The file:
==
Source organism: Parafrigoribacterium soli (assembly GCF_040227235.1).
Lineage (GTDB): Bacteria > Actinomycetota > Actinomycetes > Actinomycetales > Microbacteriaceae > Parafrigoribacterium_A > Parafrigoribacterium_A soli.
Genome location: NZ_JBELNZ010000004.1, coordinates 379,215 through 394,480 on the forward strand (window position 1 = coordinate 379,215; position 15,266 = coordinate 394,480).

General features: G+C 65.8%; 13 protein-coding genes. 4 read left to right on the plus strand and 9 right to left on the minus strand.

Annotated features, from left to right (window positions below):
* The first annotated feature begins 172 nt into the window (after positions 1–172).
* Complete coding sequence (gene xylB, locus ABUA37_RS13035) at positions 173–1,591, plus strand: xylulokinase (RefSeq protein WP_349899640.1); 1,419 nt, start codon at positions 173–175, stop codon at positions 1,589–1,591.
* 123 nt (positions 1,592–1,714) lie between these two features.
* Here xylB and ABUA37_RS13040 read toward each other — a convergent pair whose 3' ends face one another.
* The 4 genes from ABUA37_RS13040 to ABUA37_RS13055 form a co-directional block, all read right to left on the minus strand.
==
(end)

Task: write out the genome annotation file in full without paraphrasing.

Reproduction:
Source organism: Parafrigoribacterium soli (assembly GCF_040227235.1).
Lineage (GTDB): Bacteria > Actinomycetota > Actinomycetes > Actinomycetales > Microbacteriaceae > Parafrigoribacterium_A > Parafrigoribacterium_A soli.
Genome location: NZ_JBELNZ010000004.1, coordinates 379,215 through 394,480 on the forward strand (window position 1 = coordinate 379,215; position 15,266 = coordinate 394,480).

General features: G+C 65.8%; 13 protein-coding genes. 4 read left to right on the plus strand and 9 right to left on the minus strand.

Annotated features, from left to right (window positions below):
* The first annotated feature begins 172 nt into the window (after positions 1–172).
* Complete coding sequence (gene xylB, locus ABUA37_RS13035) at positions 173–1,591, plus strand: xylulokinase (RefSeq protein WP_349899640.1); 1,419 nt, start codon at positions 173–175, stop codon at positions 1,589–1,591.
* 123 nt (positions 1,592–1,714) lie between these two features.
* Here xylB and ABUA37_RS13040 read toward each other — a convergent pair whose 3' ends face one another.
* The 4 genes from ABUA37_RS13040 to ABUA37_RS13055 form a co-directional block, all read right to left on the minus strand.